The information on this page does not contain a record of our trading prices, or an offer of, or solicitation for, a transaction in any financial instrument. IG Bank S.A. accepts no responsibility for any use that may be made of these comments and for any consequences that result. No representation or warranty is given as to the accuracy or completeness of this information. Consequently any person acting on it does so entirely at their own risk. Any research provided does not have regard to the specific investment objectives, financial situation and needs of any specific person who may receive it and as such is considered to be a marketing communication.
Since the release of the Statement of Monetary Policy (SoMP), Stevens has been in quite a rush to catch up to where the Australian economy actually is. His statement at last week’s parliamentary testimony perfectly sums up the path Stevens is on: ‘If you feel the case has emerged and it is clear enough, it is usually best to get going on it.’ Code that they are going to cut rates.
There is plenty of debate now as to where rates will be come December and where rates will be 12 months from now, which I see being determined by the results of tomorrow’s GDP read. Consensus expectations are for year-on-year growth to be 2.6% down from 2.7% in the previous quarter. That seems slight high considering yesterday’s inventory numbers were significantly lower than expected.
The fourth quarter also saw iron ore and crude bottoming while wage growth stalled. Do not be surprised to see GDP in negative territory on Wednesday and, considering the slowdown has continued into the first two months of Q1 2015, the RBA will need to get its skates on to catch up with the general growth of the economy – adding further fuel to the belief rate cuts are inevitable.
However, there is certainly a very prominent view coming from some market commentators and economists that the RBA should not move on rates today or indeed over the coming months due to the situation in the housing market.
I fully understand the concerns here – debt-to-income ratios are moving back towards 2007 levels and there is no doubt Sydney’s property market is frothy. However, the issues in Sydney are not just Australian-centric, many other mega cities around the world are experiencing the same frothiness - London, Paris, New York, Shanghai et. al. are all currently experiencing similar ramp ups in property prices brought about by the global interest rate wars.
The counterargument to this is that Australia’s population is centred in in New South Wales and Victoria (approximately 60%), making it unsustainable. I would agree in the main but if the non-mining space is indeed the saviour of the Australian economy as stated by most – job and wealth creation are going to start in these regions due to the makeup of Sydney and Melbourne’s economies.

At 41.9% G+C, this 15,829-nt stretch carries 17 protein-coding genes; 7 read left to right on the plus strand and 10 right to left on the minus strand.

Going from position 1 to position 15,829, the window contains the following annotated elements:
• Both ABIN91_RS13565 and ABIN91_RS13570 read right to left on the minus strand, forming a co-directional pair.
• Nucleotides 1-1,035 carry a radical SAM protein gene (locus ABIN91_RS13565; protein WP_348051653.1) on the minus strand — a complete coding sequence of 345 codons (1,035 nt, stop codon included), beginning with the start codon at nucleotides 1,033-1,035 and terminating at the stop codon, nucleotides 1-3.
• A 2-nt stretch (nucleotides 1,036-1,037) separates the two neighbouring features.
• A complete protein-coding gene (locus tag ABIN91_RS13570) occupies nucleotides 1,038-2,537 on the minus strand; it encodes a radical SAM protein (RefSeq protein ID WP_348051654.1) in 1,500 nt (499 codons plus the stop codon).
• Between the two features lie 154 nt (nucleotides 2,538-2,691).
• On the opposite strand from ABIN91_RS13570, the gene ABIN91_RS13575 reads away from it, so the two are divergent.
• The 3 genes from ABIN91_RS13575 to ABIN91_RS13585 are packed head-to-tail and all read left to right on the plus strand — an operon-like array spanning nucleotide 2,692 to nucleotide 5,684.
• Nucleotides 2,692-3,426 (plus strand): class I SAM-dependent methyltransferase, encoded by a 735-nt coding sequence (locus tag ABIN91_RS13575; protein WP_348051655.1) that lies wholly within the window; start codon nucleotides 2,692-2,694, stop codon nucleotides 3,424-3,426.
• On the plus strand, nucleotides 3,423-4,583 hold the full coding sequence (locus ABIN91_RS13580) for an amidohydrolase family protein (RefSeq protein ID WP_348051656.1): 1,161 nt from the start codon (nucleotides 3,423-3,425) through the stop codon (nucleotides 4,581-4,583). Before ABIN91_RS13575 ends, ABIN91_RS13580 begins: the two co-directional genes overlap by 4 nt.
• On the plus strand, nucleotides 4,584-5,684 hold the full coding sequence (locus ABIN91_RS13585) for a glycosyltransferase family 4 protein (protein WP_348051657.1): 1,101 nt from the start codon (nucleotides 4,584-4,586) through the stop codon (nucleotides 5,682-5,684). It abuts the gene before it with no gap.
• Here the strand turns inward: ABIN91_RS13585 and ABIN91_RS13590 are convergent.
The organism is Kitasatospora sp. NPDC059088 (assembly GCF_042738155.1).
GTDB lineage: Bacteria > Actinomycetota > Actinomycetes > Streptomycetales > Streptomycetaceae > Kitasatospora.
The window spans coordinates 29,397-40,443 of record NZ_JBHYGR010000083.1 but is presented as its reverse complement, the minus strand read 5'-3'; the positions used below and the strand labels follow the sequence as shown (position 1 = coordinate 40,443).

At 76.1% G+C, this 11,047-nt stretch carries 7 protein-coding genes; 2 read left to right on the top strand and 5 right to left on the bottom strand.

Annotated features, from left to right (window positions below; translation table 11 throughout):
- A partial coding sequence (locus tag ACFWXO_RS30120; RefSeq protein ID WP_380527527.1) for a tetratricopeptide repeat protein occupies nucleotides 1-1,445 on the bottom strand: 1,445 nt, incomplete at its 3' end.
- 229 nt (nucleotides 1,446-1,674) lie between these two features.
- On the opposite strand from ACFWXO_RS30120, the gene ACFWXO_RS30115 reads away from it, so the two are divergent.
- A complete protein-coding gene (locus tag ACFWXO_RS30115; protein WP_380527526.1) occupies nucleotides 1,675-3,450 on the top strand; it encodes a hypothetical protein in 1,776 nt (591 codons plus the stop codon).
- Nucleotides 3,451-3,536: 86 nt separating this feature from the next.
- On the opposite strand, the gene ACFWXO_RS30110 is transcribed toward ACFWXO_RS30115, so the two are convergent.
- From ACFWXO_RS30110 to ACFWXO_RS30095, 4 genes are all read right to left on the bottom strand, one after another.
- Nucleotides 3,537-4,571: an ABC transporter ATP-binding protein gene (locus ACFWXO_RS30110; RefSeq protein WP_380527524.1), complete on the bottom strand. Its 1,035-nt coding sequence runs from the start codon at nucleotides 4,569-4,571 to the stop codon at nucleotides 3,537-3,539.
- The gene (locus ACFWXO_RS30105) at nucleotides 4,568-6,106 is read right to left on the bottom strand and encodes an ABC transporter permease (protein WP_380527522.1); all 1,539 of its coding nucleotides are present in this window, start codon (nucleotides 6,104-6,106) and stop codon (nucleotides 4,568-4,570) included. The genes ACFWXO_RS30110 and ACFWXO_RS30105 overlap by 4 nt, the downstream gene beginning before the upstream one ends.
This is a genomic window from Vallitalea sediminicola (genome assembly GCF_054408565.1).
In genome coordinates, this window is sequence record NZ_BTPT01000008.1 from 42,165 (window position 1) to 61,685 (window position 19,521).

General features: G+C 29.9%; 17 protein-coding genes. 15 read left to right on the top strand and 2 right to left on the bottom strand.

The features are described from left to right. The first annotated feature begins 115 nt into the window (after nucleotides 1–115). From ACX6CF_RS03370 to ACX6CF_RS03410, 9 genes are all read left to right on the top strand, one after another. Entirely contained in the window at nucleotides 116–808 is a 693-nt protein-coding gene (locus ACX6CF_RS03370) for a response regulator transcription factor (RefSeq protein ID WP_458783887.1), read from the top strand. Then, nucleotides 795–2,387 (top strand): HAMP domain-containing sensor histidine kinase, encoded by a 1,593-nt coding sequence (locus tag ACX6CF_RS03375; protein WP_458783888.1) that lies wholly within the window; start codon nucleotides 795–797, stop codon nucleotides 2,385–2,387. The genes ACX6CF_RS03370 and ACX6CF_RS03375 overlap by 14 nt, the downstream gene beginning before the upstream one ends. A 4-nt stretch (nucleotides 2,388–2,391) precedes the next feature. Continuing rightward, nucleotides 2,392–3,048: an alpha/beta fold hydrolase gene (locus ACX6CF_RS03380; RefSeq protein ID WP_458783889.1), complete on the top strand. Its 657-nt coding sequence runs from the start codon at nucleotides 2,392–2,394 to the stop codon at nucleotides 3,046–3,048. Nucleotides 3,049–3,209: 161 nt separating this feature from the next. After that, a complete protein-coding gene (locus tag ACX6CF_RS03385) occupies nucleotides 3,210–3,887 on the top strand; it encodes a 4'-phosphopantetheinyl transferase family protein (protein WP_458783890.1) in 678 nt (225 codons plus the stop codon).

Looking at housing as the sole reason for not cutting rates is too myopic in my view. The RBA is charge with guarding the Australian economy with what is effectively a sledge hammer (interest rates) to do fine art (pinpointing the weakness while not driving up the strength in the economy, aka housing). Inflation is well and truly contained and the concern now is that we will have come close to disinflation after a large fall at the last update. Stripping out food and fuel, core inflation is teetering on the edge of the RBA’s range and likely to fall below it in this quarter – there is no obstacle for the RBA here either.
This bring the ASX into focus - money managers and institutional investors are finding they are underperforming the broader market as the bond market and cash markets see zero-to-negative real rates while the equity market returns over 9%. This is forcing cash that has been on the sidelines since the global financial crisis (GFC) back into equities.
Australia is becoming what the US was in 2013 and 2014 – bad news is good news, as the bad news will be championed by the market’s belief it will lead to further rate movements.
As in Japan, Europe and the US, will the RBA generate the wealth effect by driving up the share market to make its citizens fell wealthier? It certainly feels that way. So what does that mean for the ASX’s trajectory?
The 6000 point is now a real possibility in the next week and closing above this level would signal another leg higher in the bull market that began in 2012. The question is at what point will it slow? The general rule is to never fight momentum so it’s unlikely to slow in the next few weeks – the ASX clearly wants to go higher and there is currently nothing to stop it.
However, value will catch up to it and I think the first value squeeze to catch the market will be yields below 4% and P/E ratios above 18. That puts the ASX well over one standard deviation from the historical mean and may lead investors to pause and reflect on the profits they’ve made.
This is still a little way off and today is all about Martin Place and its 2:30pm AEDT announcement. Currently we are calling the ASX up 14 points to 5973. Happy rates day.